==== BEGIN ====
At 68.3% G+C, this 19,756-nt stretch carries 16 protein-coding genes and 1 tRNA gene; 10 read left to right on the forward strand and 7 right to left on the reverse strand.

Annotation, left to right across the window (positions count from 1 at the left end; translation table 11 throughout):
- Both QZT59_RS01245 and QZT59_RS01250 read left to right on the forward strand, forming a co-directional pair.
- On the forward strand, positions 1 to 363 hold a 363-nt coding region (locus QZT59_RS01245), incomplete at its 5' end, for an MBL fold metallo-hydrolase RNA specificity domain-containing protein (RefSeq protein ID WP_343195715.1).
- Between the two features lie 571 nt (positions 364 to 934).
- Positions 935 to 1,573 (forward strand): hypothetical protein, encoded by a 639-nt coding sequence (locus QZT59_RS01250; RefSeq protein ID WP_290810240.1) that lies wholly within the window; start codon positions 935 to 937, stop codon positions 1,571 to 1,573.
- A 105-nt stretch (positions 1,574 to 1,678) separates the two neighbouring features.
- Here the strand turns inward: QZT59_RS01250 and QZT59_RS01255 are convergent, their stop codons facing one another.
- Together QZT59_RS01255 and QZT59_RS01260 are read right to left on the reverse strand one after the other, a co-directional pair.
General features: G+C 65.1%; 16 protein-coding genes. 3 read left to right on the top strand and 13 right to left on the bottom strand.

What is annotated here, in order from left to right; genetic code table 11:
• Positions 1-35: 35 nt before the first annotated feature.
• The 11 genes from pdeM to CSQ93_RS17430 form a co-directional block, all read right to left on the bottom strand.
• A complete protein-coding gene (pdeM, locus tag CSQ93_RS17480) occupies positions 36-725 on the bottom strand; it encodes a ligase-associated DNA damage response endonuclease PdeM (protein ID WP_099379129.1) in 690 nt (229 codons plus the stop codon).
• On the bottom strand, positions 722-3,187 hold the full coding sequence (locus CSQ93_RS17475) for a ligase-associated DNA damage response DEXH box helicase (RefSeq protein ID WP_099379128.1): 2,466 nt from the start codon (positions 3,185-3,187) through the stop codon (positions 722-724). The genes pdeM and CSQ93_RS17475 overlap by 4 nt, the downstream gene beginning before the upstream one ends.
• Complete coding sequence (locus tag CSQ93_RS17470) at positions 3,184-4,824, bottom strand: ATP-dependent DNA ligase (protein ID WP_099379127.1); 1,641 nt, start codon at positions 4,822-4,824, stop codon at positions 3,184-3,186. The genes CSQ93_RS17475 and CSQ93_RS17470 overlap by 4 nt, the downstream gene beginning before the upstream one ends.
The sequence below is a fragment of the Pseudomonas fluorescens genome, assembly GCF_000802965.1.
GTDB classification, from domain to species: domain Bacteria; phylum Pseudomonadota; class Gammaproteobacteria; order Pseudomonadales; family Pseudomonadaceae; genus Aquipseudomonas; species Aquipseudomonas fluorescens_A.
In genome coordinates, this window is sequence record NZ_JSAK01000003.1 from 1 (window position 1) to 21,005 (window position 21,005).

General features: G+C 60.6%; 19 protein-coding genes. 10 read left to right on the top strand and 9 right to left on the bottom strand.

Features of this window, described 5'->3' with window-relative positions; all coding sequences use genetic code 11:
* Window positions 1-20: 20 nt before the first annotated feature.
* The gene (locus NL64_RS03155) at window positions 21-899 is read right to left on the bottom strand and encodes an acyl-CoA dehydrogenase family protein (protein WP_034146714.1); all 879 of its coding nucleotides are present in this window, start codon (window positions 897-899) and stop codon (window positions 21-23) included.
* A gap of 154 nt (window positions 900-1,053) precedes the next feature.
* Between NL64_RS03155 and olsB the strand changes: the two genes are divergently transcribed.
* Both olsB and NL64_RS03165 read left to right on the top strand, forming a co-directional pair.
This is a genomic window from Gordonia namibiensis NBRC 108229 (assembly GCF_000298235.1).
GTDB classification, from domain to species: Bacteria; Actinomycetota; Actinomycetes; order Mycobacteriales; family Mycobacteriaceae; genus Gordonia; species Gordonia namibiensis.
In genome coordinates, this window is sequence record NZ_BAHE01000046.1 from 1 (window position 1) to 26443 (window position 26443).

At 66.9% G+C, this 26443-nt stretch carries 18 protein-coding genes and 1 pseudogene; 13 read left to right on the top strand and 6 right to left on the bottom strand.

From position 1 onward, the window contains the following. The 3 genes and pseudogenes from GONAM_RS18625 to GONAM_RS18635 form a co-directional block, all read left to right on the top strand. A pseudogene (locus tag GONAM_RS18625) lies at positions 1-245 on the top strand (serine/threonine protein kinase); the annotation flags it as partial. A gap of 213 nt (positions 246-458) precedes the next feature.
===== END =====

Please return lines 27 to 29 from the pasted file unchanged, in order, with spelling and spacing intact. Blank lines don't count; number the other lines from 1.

This is a genomic window from Gordonia namibiensis NBRC 108229 (assembly GCF_000298235.1).
GTDB classification, from domain to species: Bacteria; Actinomycetota; Actinomycetes; order Mycobacteriales; family Mycobacteriaceae; genus Gordonia; species Gordonia namibiensis.
In genome coordinates, this window is sequence record NZ_BAHE01000046.1 from 1 (window position 1) to 26443 (window position 26443).